Jane Goodall’s observations of tool-using chimpanzees in Tanzania’s Gombe Stream National Park demonstrated our connection to our planet and changed the very definition of what it means to be human.
Today, the world-renowned conservationist travels more than 300 days a year, spreading her message of peaceful co-existence with nature and one another. She is proof that travel—and travellers—can change the world.
This past Monday, Dr Goodall released her latest book, Seeds of Hope: Wisdom & Wonder From the World of Plants, giving readers an uncommon glimpse into the botanical life of our world. And today, she celebrates her 80th birthday.
“All this hype about being 80 is absurd,” she told The Gazette’s Michelle Lalonde from the gym of Montreal’s Loyola high school earlier this week. “The older I get, the less time there is, so whatever time I have is getting shorter. And there is just so much to do.”
Spreading an urgent message
Goodall maintains a busy schedule. When she isn’t travelling the globe for speaking engagements, she’s raising awareness for the many causes supported by the non-profit organization that bears her name. That means she hasn’t had a vacation since 1986, when she traded her role as a researcher for full-time travel in an effort to call attention to the problems humans have inflicted on our planet.
This globetrotting expert on our primate ancestors shows no sign of slowing down, and today communicates an even greater sense of urgency in her lectures on environmentalism, wildlife protection, and our need for change.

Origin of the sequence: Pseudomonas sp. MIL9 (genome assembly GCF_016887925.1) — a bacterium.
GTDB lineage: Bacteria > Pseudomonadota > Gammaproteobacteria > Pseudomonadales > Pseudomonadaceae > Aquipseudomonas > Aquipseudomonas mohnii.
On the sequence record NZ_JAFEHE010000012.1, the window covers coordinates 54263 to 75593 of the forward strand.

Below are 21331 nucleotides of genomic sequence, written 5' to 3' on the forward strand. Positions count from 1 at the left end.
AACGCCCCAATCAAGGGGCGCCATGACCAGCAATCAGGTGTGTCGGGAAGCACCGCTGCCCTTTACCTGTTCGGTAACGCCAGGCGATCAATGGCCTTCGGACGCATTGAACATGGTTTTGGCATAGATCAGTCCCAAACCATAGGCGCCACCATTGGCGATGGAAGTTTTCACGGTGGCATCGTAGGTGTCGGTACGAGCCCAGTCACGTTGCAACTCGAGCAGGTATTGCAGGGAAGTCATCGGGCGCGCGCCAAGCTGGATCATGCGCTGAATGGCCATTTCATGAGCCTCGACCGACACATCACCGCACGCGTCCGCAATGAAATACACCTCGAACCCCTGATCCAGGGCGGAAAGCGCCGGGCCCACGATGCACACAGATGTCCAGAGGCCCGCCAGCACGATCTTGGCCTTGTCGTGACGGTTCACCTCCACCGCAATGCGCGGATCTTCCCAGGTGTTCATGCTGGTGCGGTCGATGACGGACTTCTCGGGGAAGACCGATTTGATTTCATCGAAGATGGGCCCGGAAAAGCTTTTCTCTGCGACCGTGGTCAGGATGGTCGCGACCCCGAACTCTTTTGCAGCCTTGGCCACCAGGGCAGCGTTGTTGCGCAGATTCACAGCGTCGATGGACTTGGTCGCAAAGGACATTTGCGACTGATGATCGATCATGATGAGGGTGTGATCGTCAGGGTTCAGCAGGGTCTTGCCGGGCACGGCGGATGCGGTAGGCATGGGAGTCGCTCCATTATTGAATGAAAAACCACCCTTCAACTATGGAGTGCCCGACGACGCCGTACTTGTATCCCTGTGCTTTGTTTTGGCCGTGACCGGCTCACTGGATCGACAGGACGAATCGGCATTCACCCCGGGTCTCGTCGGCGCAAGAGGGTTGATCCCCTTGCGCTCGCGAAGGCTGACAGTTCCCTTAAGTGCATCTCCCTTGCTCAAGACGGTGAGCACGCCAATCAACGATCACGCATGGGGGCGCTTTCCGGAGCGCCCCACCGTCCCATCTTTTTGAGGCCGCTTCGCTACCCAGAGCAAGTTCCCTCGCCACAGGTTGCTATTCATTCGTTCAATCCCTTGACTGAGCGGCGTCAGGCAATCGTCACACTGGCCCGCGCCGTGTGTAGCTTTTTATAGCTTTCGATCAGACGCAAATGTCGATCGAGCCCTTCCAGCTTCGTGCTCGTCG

“The world is a mess, there’s no question about it,“ she says, “but my biggest reason for hope in the future is the imagination we possess to find solutions to the problems we’ve created.”
Travel can change the world
When asked if travel can play a significant role in preserving our planet, Dr Goodall underlines the importance tourism plays in achieving conservation goals. With more and more people choosing styles of travel that bring them closer to wildlife in remote destinations, we know that, increasingly, travellers are interested in seeing the natural world, and therefore, in protecting it.
When natural environments are valued, people at all levels are more invested in protecting them—and conservation efforts are more likely to be met with support. At the same time, tourism empowers local communities by creating new economies and income-generating activities. In this way, tourism offers the best of both worlds—it creates jobs for local people in struggling communities while mitigating damage to the natural environment.
The Jane Goodall Institute
Today, the Jane Goodall Institute supports a range of global projects including community-based conservation initiatives, chimpanzee sanctuaries, primatology research, a youth empowerment program called Roots & Shoots, and micro-credit programs to support sustainable businesses founded by women.
Goodall speaks passionately about the urgent need to have a positive impact, regardless of its scope or scale. “Many, especially young people, feel hopeless and helpless because they have lost all hope for the future,” she says.
Goodall may be turning 80, but through her non-stop tours, she serves as a powerful reminder that, regardless of age, travel—and travellers—can make a difference.
“It’s simply not true that we can’t do anything about [the state of the world]. If you care about the future, then discover your passion, get off your stump, and make the world a better place.”
Learn about programs and volunteer opportunities at the Jane Goodall Institute.